A later Baron, Sir Thomas Hussey, was murdered in the C15th; his widow Matilda (née Plunkett) outlived two more husbands, the first being Sir Richard Talbot of Malahide Castle, which is still reportedly haunted by young Sir Walter Hussey, killed in battle on his wedding day, who points to his spear wound and utters dreadful groans.
The church of the Blessed Virgin, erected in Galtrim “at a very remote period”, had a succession of notable rectors, including: Thomas de Meelton during the reign of King Edward III; John Swayne, who in 1418 was consecrated Archbishop of Armagh in Rome; and John Randolf during the reign of King Henry VI. The church was torn down some years after the Reformation.
Galtrim is the name of an electronic abstract “downtempo” drum & bass musical CD produced by Ciaran Byrne in 2006.
Culmullen and Galtrim are not far from Dunshaughlin on ByRoute 15.
Laracor (Co. Meath / South)
Laracor is a rural village and district.
Laracor’s Literary Fame
Laracor’s claim to immortality is as the parish where Jonathan Swift (1667-1745) was appointed rector in 1700 (along with Agher, Rathbeggan, and the prebend of Dunlavin in County Wicklow) and remained, with frequent absences in Dublin and London, until his appointment as Dean of St Patrick’s Cathedral in Dublin.
Only fragments of his Glebe House remain, and the home of Mrs Rebecca Dingley, where Stella (Esther Johnson) came in 1701 to be near him, is in ruins. The willows bordering the stream where the three of them used to walk are the descendants of those planted by Swift.
Many of his tracts and satires were written here, including the Argument to Prove the Inconvenience of Abolishing Christianity (1708) and also part of the Journal to Stella (published posthumously). He kept the living until the end of his life, but seldom returned after becoming Dean in 1713.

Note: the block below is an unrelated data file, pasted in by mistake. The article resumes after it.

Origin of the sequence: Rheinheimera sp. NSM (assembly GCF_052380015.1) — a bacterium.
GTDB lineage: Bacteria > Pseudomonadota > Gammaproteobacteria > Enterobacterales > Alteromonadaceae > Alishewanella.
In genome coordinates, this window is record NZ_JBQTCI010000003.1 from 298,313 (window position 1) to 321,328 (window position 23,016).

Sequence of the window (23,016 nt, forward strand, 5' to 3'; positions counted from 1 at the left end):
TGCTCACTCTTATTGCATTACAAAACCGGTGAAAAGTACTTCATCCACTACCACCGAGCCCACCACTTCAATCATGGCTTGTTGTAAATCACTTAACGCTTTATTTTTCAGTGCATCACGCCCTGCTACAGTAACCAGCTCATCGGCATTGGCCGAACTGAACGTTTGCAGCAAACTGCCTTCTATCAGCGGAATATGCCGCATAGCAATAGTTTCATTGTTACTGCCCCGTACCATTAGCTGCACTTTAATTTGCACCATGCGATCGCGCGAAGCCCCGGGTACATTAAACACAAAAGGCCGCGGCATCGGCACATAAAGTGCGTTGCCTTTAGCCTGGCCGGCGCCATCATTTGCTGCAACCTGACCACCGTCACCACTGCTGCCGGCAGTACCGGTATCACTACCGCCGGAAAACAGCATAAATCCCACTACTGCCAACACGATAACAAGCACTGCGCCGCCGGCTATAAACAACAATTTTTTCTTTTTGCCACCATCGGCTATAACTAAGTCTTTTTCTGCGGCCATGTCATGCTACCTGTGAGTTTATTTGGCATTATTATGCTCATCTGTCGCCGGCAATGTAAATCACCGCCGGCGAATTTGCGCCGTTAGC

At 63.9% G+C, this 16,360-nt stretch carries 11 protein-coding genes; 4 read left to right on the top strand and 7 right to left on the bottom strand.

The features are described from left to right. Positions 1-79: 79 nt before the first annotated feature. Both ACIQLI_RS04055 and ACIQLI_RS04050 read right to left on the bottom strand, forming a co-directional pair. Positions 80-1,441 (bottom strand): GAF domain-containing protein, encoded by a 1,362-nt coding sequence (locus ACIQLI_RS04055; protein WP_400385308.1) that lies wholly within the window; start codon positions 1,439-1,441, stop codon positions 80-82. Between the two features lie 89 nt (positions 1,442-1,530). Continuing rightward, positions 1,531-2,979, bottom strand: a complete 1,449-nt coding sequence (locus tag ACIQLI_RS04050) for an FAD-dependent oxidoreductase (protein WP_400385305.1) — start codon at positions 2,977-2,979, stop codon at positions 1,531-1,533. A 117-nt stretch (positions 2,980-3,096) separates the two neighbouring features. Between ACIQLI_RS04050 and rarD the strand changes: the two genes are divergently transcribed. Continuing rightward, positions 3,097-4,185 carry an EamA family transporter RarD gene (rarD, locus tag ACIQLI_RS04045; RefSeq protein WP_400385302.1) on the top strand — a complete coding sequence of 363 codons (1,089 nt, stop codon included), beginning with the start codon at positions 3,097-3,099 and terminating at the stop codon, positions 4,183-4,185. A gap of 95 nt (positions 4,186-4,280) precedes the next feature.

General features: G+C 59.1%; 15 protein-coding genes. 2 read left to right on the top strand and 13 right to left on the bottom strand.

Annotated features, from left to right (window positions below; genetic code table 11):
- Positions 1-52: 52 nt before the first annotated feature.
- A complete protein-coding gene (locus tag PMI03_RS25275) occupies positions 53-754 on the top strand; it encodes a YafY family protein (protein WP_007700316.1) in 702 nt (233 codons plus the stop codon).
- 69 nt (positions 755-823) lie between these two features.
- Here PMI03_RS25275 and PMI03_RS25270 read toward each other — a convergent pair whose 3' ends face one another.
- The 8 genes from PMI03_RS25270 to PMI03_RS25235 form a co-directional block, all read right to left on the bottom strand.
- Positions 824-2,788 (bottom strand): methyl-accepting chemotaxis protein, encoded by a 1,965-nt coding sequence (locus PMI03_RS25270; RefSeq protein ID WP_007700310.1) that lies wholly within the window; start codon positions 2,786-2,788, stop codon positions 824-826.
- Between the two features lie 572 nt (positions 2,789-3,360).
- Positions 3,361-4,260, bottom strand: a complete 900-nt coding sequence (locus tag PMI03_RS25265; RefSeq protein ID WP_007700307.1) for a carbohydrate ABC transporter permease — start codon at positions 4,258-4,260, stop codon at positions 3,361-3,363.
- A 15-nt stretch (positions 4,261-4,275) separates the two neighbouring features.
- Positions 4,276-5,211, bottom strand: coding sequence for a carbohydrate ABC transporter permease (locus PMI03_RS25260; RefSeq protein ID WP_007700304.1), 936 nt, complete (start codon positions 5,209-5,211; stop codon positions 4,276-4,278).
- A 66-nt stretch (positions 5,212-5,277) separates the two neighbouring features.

Laracor’s former Church of Ireland edifice, built in the early C19th on the site of the church where Swift had officiated, is now a private residence. The adjacent burial ground contains several interesting gravestones.
Laracor is also a brand name for a pharmaceutical product generically known as Oxprenolol, a beta-andrenergic antagonist used to treat hypertension etc.
Donore & The Hill of Down (Co. Meath / Southwest)
Donore is a small village near the border with County Westmeath, not to be confused with the place of the same name near Drogheda.
Higginsbrook House, a sublime Queen Ann era residence, was used a main location in the film Becoming Jane (2007). (Photo – www.culch.ie)
Donore Castle is thought to have been built with the premium of £10 offered in 1429 by King Henry VI’s government, worried by the frequent raids of Gaelic chieftains, to “every liege man” in the Pale (then encompassing the counties of Meath, Dublin, Kildare and Louth) who would build “a castle or tower sufficiently embattled or fortified within the next ten years to wit 20 feet in length 16 feet in width and 40 feet in height or more“. These requirements are certainly met by the inside measurements and height of this simple three-storey rectangular Tower House. (Photo by Mike Searle)
The Wars of the Three Kingdoms brought tragedy to the little castle. After it was captured in 1650, the occupants – James MacGeoghegan and over forty members of his household, including women and children – were all put to death by the Cromwellian General John Reynolds.
The Hill of Down (Cnoc an Dúin) is said to be the burial site of Saint Patrick, Saint Brigid of Kildare and Saint Columba, but this is probably a confusion with the HIll of Down near Downpatrick in County Down.
The hill gives its name to a pleasant residential community on the Royal Canal, with a shop / pub and a water sports centre.
The local railway station, opened by the Midland Great Western Railway in 1847,remained in use on the line between Dublin and Galway/Sligo until 1963; there is talk of re-opening it.
Hill of Down is